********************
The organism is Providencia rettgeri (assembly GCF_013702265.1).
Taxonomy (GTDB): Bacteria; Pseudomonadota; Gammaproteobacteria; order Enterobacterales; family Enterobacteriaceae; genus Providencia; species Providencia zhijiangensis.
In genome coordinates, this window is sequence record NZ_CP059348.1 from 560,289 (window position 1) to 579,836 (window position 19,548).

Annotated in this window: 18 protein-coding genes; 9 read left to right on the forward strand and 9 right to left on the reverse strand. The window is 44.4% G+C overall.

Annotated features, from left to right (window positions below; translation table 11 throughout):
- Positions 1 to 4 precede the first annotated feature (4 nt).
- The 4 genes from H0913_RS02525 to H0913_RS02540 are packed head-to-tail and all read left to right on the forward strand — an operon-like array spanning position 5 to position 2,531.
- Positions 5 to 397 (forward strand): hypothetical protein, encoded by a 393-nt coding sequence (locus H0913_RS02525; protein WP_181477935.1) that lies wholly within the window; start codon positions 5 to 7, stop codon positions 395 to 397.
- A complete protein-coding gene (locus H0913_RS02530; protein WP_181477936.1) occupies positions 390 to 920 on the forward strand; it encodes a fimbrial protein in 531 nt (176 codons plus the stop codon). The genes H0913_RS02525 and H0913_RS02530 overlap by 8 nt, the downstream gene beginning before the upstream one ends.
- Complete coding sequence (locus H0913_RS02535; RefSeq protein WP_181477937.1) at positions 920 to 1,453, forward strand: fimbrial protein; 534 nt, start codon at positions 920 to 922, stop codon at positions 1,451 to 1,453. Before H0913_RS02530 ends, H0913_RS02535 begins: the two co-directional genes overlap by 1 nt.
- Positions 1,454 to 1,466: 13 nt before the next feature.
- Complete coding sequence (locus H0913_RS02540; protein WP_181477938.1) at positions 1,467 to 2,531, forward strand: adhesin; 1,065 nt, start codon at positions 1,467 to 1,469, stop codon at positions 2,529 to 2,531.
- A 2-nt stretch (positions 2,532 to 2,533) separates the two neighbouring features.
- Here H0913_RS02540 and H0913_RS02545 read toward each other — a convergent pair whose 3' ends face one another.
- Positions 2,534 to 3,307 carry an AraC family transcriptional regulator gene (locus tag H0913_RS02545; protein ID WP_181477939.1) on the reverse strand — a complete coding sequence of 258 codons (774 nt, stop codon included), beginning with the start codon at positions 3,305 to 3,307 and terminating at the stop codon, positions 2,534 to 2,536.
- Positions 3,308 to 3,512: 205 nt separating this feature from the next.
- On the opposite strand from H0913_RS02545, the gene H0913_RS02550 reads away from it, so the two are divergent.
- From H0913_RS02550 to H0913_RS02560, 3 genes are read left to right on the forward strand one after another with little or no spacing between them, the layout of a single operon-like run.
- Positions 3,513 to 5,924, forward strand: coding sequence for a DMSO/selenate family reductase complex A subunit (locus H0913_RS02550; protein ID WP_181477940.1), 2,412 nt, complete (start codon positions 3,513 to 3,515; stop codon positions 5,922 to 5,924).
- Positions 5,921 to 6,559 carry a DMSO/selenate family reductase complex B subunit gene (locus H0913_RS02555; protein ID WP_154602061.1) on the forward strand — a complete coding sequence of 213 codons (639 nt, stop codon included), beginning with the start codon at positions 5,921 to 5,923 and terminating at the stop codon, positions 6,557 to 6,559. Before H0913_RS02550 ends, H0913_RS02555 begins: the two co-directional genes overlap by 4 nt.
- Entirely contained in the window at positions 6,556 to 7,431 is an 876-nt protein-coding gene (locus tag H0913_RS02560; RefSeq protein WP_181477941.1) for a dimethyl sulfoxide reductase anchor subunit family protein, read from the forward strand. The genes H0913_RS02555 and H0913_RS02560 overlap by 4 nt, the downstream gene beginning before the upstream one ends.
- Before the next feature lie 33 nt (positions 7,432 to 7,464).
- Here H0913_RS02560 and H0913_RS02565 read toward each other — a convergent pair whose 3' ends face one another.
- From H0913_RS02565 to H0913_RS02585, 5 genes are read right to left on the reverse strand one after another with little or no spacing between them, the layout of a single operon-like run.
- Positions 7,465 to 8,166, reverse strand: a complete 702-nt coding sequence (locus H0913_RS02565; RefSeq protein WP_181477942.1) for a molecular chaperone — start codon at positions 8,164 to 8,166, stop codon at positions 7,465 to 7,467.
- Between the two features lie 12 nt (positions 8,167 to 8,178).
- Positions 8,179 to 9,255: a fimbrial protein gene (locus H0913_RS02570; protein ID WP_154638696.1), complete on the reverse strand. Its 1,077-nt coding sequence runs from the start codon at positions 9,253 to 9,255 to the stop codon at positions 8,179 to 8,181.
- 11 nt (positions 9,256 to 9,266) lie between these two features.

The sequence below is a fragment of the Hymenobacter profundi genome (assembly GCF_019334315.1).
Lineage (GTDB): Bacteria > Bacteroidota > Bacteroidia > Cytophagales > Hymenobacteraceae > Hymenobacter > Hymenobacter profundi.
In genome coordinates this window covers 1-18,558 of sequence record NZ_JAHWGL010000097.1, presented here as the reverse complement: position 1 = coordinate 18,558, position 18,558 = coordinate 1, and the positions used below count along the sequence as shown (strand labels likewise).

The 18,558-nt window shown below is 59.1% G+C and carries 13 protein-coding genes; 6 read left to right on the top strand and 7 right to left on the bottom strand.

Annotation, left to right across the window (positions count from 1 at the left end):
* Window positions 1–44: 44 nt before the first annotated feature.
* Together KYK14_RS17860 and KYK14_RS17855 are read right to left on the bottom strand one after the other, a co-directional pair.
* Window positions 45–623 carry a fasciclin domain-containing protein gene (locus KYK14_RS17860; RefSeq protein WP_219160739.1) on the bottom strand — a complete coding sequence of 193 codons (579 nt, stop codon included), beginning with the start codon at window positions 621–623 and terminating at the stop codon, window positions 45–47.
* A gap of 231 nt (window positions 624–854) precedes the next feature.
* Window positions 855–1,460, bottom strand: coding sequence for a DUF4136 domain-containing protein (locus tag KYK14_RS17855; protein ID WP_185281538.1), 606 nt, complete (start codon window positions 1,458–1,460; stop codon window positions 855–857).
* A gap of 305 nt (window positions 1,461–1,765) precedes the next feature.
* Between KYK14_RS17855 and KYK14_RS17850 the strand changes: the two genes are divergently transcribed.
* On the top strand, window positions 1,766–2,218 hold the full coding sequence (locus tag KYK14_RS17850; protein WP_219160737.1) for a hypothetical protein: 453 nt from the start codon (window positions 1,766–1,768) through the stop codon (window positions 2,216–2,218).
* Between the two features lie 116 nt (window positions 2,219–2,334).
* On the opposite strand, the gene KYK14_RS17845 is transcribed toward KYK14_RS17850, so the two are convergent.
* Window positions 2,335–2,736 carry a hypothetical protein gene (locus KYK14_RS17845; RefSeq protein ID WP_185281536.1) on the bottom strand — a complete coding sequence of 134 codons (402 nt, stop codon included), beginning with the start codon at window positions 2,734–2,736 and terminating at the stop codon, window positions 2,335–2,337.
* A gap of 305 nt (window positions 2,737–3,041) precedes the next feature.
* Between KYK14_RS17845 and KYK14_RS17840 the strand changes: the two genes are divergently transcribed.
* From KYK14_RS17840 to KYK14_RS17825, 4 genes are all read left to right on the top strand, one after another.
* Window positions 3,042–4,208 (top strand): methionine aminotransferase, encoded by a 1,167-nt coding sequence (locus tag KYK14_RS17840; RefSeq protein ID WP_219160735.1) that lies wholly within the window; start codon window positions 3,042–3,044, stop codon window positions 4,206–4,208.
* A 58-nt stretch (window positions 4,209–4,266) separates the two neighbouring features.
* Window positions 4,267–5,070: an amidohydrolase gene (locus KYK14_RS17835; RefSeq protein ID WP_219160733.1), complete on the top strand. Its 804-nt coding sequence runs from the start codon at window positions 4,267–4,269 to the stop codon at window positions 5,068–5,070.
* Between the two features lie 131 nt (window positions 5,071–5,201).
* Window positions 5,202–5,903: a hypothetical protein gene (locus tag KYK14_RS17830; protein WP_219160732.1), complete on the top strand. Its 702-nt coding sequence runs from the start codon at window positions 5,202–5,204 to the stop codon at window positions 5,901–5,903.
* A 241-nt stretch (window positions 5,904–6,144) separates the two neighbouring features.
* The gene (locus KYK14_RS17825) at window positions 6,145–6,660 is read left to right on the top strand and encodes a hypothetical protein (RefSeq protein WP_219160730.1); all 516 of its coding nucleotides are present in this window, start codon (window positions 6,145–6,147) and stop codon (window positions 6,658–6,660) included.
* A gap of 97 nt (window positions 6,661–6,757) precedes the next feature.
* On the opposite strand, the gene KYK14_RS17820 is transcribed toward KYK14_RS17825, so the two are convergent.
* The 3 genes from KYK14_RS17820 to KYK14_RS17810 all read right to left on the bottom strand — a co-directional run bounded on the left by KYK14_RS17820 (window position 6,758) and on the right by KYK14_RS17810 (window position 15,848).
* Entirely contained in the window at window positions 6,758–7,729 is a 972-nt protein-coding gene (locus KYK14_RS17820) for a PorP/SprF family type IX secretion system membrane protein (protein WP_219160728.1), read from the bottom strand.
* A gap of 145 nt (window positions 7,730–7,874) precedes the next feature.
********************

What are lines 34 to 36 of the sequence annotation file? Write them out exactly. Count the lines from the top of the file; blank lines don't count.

* Window positions 1–44: 44 nt before the first annotated feature.
* Together KYK14_RS17860 and KYK14_RS17855 are read right to left on the bottom strand one after the other, a co-directional pair.
* Window positions 45–623 carry a fasciclin domain-containing protein gene (locus KYK14_RS17860; RefSeq protein WP_219160739.1) on the bottom strand — a complete coding sequence of 193 codons (579 nt, stop codon included), beginning with the start codon at window positions 621–623 and terminating at the stop codon, window positions 45–47.